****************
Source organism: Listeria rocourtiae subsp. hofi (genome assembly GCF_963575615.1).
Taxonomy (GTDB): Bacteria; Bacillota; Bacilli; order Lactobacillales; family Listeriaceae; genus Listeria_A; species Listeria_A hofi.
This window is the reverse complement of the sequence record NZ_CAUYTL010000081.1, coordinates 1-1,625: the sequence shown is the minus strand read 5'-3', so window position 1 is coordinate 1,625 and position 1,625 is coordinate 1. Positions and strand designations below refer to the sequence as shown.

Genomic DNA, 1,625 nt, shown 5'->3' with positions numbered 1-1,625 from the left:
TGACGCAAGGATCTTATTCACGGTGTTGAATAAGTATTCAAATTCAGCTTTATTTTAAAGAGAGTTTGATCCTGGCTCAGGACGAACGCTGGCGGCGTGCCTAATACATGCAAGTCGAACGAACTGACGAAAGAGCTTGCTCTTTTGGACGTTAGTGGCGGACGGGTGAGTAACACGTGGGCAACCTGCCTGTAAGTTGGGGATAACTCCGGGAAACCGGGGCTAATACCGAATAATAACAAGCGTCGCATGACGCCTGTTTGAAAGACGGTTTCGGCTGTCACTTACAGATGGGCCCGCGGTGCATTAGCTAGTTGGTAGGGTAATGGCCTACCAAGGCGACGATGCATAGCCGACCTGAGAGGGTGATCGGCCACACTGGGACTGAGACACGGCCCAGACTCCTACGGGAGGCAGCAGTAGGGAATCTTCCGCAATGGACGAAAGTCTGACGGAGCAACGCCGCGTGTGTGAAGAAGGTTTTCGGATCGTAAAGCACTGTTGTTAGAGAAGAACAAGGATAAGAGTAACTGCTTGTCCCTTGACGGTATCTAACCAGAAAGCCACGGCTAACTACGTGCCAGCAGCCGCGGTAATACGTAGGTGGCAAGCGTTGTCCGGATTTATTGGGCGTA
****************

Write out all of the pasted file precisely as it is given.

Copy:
Source organism: Listeria rocourtiae subsp. hofi (genome assembly GCF_963575615.1).
Taxonomy (GTDB): Bacteria; Bacillota; Bacilli; order Lactobacillales; family Listeriaceae; genus Listeria_A; species Listeria_A hofi.
This window is the reverse complement of the sequence record NZ_CAUYTL010000081.1, coordinates 1-1,625: the sequence shown is the minus strand read 5'-3', so window position 1 is coordinate 1,625 and position 1,625 is coordinate 1. Positions and strand designations below refer to the sequence as shown.

Genomic DNA, 1,625 nt, shown 5'->3' with positions numbered 1-1,625 from the left:
TGACGCAAGGATCTTATTCACGGTGTTGAATAAGTATTCAAATTCAGCTTTATTTTAAAGAGAGTTTGATCCTGGCTCAGGACGAACGCTGGCGGCGTGCCTAATACATGCAAGTCGAACGAACTGACGAAAGAGCTTGCTCTTTTGGACGTTAGTGGCGGACGGGTGAGTAACACGTGGGCAACCTGCCTGTAAGTTGGGGATAACTCCGGGAAACCGGGGCTAATACCGAATAATAACAAGCGTCGCATGACGCCTGTTTGAAAGACGGTTTCGGCTGTCACTTACAGATGGGCCCGCGGTGCATTAGCTAGTTGGTAGGGTAATGGCCTACCAAGGCGACGATGCATAGCCGACCTGAGAGGGTGATCGGCCACACTGGGACTGAGACACGGCCCAGACTCCTACGGGAGGCAGCAGTAGGGAATCTTCCGCAATGGACGAAAGTCTGACGGAGCAACGCCGCGTGTGTGAAGAAGGTTTTCGGATCGTAAAGCACTGTTGTTAGAGAAGAACAAGGATAAGAGTAACTGCTTGTCCCTTGACGGTATCTAACCAGAAAGCCACGGCTAACTACGTGCCAGCAGCCGCGGTAATACGTAGGTGGCAAGCGTTGTCCGGATTTATTGGGCGTA